But, in reality, these generational characteristics are meaningless. The personalities of individuals aren’t defined by the 20-year range in which they were born.
Of course, major historical events and wider societal context can contribute to generational attitudes; the Covid-19 pandemic, unemployment rates, and rising cost of living may play a role in the anxious attribute assigned to Gen Z for example.
But these events affected everyone, not just a single generation. We need to take a wider lens and look at people as individuals instead of categorising them based on their birth year.
Consider a member of Gen Z who was raised by their grandparents and is now taking on caring responsibilities. They will likely have more in common with a member of Gen X who is also balancing their career with caring for a relative than these generational descriptors would have us believe.
From an HR perspective, it’s more important to recognise that people are at different life stages – regardless of which generation they belong to – and their needs will evolve.
Millennials and Gen Z will prioritise different benefits and a different workplace culture than Gen Z, but that makes sense; they’re also far more likely to be paying off a mortgage or raising children.
In another 10 to 15 years, Gen Z may be looking for those same benefits that millennials are seeking now.
Flexibility in benefits – or providing packages that can be used differently for different reasons – is key to ensuring your offerings appear to a wide variety of people.
We know people’s priorities change as they age.
As a result, we’re starting to explore the idea of 'flexi benefits' – essentially, offering a menu of benefits for people to choose from to ensure we’re meeting them at their current life stage. As their priorities change, so too can their benefits.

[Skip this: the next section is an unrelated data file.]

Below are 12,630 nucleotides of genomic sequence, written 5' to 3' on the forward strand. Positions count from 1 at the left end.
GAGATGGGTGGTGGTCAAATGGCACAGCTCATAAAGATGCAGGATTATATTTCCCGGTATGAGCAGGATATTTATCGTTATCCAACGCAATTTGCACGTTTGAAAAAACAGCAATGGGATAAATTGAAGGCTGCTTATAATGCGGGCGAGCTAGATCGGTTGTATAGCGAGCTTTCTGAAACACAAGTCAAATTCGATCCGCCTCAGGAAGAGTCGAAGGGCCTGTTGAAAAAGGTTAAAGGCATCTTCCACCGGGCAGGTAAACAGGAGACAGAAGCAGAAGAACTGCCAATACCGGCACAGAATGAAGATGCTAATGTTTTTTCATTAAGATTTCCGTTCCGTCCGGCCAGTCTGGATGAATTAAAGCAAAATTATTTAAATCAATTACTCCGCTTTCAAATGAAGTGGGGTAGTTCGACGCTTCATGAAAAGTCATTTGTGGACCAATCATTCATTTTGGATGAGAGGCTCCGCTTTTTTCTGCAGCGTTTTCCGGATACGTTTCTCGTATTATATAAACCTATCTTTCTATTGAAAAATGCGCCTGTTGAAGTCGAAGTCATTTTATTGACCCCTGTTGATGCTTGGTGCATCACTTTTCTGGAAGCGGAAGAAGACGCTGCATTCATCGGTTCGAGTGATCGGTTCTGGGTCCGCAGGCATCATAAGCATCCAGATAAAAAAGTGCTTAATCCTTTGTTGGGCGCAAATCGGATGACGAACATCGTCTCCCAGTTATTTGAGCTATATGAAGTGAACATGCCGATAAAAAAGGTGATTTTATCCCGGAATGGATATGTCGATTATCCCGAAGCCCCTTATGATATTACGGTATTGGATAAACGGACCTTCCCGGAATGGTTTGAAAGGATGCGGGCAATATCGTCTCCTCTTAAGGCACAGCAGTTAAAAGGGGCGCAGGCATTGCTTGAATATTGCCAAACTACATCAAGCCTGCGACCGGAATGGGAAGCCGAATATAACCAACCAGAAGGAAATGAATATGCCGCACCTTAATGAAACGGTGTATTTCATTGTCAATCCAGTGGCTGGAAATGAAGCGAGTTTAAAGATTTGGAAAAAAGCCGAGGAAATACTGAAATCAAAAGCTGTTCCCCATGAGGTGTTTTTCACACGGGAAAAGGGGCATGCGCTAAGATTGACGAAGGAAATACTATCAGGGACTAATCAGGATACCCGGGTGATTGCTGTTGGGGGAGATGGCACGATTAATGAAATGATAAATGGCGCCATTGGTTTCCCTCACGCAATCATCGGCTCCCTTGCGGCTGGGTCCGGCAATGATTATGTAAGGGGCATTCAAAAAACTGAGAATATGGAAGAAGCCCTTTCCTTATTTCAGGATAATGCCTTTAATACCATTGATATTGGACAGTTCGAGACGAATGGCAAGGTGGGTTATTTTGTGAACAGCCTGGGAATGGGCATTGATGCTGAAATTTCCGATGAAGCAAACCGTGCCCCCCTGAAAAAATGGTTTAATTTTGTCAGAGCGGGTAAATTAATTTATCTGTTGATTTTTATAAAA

Consider flexible working. It’s often touted as a working parent’s dream, and for good reason, but it can also be used to meet friends on a Friday afternoon or go to the gym or therapy session on a weekday morning.
Put simply, it’s not a person’s birth year that defines their personality. It’s their experience. We ascribe characteristics based on a generation purely because they’re more likely to have similar experiences, being in the same age group.
However, it’s vital to remember that people are individuals.
In recognising this, employers need to take a step back. Ignore the age of an employee or an applicant and consider their wider experiences. We can’t avoid generational differences, but nor can we define people by them.
Being a good employer isn’t about appealing to these mass generalisations about generations. It’s about working with the actual people you encounter; about ignoring labels and instead focusing on what they want, regardless of their age.
Doing so is the only way to guarantee you’ll give the members of Gen Z – or Millennials, or whichever generation you’re trying to reach – what they actually need, versus what the media tells you they want.
Ciji Duncan is chief people officer at xDesign